From the end of WWI to the end of WWII, the way Jews were viewed in America underwent a dramatic change. In fact, it reversed 180 degrees. In spite of congressional investigations and black-listings in Hollywood during the 40s and 50s, the Holocaust served to cast Jews as victims of Hitler’s plan for world domination, not as world dominators themselves. The creation of the state of Israel in Palestine lent Jews in America a degree of legitimacy. And Jewish-Americans were now on the cusp of a new reality.

Unit IV: 1946-1976

In the 1950s the Anti-Defamation League sought to have the immigration laws of decades prior repealed. President Truman was sympathetic to the millions of displaced persons, a good portion of which were Eastern Europeans of Jewish descent. Even though America was largely outraged at news of the Holocaust, many Americans reserved the suspicion that Jews were crooked bankers secretly poised for world domination. The immigration laws were not repealed.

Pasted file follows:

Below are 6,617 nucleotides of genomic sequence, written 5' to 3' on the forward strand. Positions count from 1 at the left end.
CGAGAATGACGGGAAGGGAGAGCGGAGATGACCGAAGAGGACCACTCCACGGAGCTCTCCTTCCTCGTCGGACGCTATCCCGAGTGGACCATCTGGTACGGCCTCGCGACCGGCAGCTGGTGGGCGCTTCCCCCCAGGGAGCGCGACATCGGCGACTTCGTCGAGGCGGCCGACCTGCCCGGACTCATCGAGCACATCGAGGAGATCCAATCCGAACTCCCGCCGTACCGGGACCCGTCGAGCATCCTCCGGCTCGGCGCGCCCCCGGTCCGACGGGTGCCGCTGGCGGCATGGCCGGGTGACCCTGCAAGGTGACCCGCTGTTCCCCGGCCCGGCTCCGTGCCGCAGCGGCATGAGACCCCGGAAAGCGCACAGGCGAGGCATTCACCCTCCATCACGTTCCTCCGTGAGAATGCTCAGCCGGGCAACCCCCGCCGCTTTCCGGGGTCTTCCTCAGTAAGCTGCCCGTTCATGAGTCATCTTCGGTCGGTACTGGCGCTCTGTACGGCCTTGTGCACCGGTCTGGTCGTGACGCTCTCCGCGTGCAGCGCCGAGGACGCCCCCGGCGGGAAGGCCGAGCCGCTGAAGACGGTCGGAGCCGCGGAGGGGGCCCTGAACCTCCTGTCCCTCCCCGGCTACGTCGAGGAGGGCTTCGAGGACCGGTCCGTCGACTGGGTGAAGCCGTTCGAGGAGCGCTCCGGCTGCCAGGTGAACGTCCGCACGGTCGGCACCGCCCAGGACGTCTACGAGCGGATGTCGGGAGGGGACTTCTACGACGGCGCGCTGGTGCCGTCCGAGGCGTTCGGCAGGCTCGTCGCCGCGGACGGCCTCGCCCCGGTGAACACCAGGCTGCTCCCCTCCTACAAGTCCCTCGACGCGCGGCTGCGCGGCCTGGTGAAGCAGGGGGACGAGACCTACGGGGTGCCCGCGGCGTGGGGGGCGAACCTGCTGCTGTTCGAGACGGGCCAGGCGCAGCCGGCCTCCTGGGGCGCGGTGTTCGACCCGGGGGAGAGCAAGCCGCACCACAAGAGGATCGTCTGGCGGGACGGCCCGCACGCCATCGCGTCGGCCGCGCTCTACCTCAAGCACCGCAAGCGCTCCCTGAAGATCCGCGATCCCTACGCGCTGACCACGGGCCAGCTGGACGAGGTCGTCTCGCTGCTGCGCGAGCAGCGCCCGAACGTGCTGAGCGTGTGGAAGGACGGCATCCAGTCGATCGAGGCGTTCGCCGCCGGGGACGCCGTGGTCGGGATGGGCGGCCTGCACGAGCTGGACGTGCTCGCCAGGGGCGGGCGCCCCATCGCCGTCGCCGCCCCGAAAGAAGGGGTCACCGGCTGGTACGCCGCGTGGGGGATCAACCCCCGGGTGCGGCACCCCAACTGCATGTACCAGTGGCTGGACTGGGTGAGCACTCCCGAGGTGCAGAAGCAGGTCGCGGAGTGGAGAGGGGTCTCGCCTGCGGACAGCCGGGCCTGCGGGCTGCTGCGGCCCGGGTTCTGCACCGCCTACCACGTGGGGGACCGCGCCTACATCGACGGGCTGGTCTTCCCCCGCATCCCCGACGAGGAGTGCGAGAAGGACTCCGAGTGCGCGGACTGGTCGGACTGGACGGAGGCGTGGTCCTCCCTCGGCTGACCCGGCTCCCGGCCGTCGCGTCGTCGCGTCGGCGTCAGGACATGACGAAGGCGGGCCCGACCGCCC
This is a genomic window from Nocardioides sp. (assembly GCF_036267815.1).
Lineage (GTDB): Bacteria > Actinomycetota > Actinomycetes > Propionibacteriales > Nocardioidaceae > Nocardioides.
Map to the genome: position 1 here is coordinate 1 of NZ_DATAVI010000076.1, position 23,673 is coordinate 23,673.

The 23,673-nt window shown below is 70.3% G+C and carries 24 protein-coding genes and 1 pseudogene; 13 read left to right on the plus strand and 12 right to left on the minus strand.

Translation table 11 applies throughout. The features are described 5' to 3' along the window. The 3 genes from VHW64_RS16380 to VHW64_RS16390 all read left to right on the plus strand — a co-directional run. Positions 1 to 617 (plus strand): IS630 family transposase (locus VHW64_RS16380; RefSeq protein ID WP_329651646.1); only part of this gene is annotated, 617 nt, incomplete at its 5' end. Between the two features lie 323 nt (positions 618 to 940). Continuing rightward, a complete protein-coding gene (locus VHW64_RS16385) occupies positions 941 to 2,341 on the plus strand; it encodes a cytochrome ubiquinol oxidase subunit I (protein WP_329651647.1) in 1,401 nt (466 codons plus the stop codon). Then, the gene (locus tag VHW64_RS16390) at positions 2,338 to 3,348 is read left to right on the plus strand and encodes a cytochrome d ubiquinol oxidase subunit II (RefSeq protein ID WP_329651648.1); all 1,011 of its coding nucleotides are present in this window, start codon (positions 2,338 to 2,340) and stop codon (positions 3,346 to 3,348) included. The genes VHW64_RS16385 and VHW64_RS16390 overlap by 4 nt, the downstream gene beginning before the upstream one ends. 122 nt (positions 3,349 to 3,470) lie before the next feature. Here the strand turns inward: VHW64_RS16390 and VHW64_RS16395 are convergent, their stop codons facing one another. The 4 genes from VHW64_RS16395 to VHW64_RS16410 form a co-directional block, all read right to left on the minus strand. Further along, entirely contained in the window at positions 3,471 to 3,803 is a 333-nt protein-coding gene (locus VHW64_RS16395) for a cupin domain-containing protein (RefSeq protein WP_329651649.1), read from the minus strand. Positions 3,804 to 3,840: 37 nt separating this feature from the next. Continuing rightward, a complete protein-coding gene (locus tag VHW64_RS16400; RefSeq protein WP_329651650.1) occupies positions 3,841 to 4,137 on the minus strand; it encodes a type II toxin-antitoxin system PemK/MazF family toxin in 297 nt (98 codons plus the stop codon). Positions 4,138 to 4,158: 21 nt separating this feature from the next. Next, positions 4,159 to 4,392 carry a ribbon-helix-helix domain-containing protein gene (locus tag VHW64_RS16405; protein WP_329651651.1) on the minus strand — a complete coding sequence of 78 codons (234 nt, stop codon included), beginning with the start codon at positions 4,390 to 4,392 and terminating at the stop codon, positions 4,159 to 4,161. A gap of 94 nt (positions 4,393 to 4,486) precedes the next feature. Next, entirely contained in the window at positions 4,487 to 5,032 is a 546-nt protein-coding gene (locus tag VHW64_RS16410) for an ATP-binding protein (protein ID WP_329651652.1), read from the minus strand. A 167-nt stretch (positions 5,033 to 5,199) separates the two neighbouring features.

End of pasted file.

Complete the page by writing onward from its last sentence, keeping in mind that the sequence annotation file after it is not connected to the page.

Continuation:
The 1950s also saw a debate concerning the census of 1960: should it contain religious questions? Here was an issue that embraced social, political and religious points all at once. The way Jewish-Americans faced the issue had repercussions for the entire nation. The book Protestant-Catholic-Jew had helped establish the idea in the 1950s that religion mattered more than race or class. Favored by the Eisenhower administration and by Catholic committees, the idea of adding religion to the 1960 census looked to go through. However, Jewish organizations had always tried to keep separation between church and state — and now was no time to quit. “Between 1956 and 1958, the American Jewish Congress and other Jewish organizations worked hard to stop the plan, especially by lobbying members of Congress. In 1958 the Jewish organizations were able to declare victory” (Hollinger, 2009, p. 1-2). Through their vigilance, Jewish-Americans were able to keep church and state at a distance regarding this issue.